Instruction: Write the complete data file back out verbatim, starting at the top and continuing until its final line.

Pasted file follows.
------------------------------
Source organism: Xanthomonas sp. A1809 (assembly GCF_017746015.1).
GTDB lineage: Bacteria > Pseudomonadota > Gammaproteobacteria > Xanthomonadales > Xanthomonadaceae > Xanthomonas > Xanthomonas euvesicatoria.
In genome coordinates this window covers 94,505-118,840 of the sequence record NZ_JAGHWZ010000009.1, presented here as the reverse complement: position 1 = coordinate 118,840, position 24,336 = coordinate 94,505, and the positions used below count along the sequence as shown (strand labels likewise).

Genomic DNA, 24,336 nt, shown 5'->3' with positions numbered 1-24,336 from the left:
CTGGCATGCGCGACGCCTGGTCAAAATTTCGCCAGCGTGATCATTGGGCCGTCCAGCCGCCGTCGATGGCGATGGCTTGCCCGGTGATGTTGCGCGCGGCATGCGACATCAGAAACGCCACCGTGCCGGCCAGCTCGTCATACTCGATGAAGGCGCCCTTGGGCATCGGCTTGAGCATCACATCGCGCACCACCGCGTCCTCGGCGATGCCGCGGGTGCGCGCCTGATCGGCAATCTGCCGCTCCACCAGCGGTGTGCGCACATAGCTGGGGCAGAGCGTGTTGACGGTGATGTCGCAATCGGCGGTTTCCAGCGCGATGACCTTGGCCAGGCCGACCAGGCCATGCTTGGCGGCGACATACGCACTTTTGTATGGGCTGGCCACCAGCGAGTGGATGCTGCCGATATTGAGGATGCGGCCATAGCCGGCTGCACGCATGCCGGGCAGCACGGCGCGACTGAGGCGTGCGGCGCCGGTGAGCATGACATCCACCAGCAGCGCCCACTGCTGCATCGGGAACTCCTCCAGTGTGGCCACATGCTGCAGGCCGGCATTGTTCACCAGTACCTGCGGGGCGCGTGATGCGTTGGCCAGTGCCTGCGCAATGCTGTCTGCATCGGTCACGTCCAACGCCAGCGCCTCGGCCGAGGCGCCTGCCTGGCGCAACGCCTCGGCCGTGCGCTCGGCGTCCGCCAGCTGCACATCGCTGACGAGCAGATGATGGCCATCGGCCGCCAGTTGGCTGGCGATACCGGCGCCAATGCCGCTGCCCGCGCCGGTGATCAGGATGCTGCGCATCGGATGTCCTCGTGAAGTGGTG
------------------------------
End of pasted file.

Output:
Source organism: Xanthomonas sp. A1809 (assembly GCF_017746015.1).
GTDB lineage: Bacteria > Pseudomonadota > Gammaproteobacteria > Xanthomonadales > Xanthomonadaceae > Xanthomonas > Xanthomonas euvesicatoria.
In genome coordinates this window covers 94,505-118,840 of the sequence record NZ_JAGHWZ010000009.1, presented here as the reverse complement: position 1 = coordinate 118,840, position 24,336 = coordinate 94,505, and the positions used below count along the sequence as shown (strand labels likewise).

Genomic DNA, 24,336 nt, shown 5'->3' with positions numbered 1-24,336 from the left:
CTGGCATGCGCGACGCCTGGTCAAAATTTCGCCAGCGTGATCATTGGGCCGTCCAGCCGCCGTCGATGGCGATGGCTTGCCCGGTGATGTTGCGCGCGGCATGCGACATCAGAAACGCCACCGTGCCGGCCAGCTCGTCATACTCGATGAAGGCGCCCTTGGGCATCGGCTTGAGCATCACATCGCGCACCACCGCGTCCTCGGCGATGCCGCGGGTGCGCGCCTGATCGGCAATCTGCCGCTCCACCAGCGGTGTGCGCACATAGCTGGGGCAGAGCGTGTTGACGGTGATGTCGCAATCGGCGGTTTCCAGCGCGATGACCTTGGCCAGGCCGACCAGGCCATGCTTGGCGGCGACATACGCACTTTTGTATGGGCTGGCCACCAGCGAGTGGATGCTGCCGATATTGAGGATGCGGCCATAGCCGGCTGCACGCATGCCGGGCAGCACGGCGCGACTGAGGCGTGCGGCGCCGGTGAGCATGACATCCACCAGCAGCGCCCACTGCTGCATCGGGAACTCCTCCAGTGTGGCCACATGCTGCAGGCCGGCATTGTTCACCAGTACCTGCGGGGCGCGTGATGCGTTGGCCAGTGCCTGCGCAATGCTGTCTGCATCGGTCACGTCCAACGCCAGCGCCTCGGCCGAGGCGCCTGCCTGGCGCAACGCCTCGGCCGTGCGCTCGGCGTCCGCCAGCTGCACATCGCTGACGAGCAGATGATGGCCATCGGCCGCCAGTTGGCTGGCGATACCGGCGCCAATGCCGCTGCCCGCGCCGGTGATCAGGATGCTGCGCATCGGATGTCCTCGTGAAGTGGTG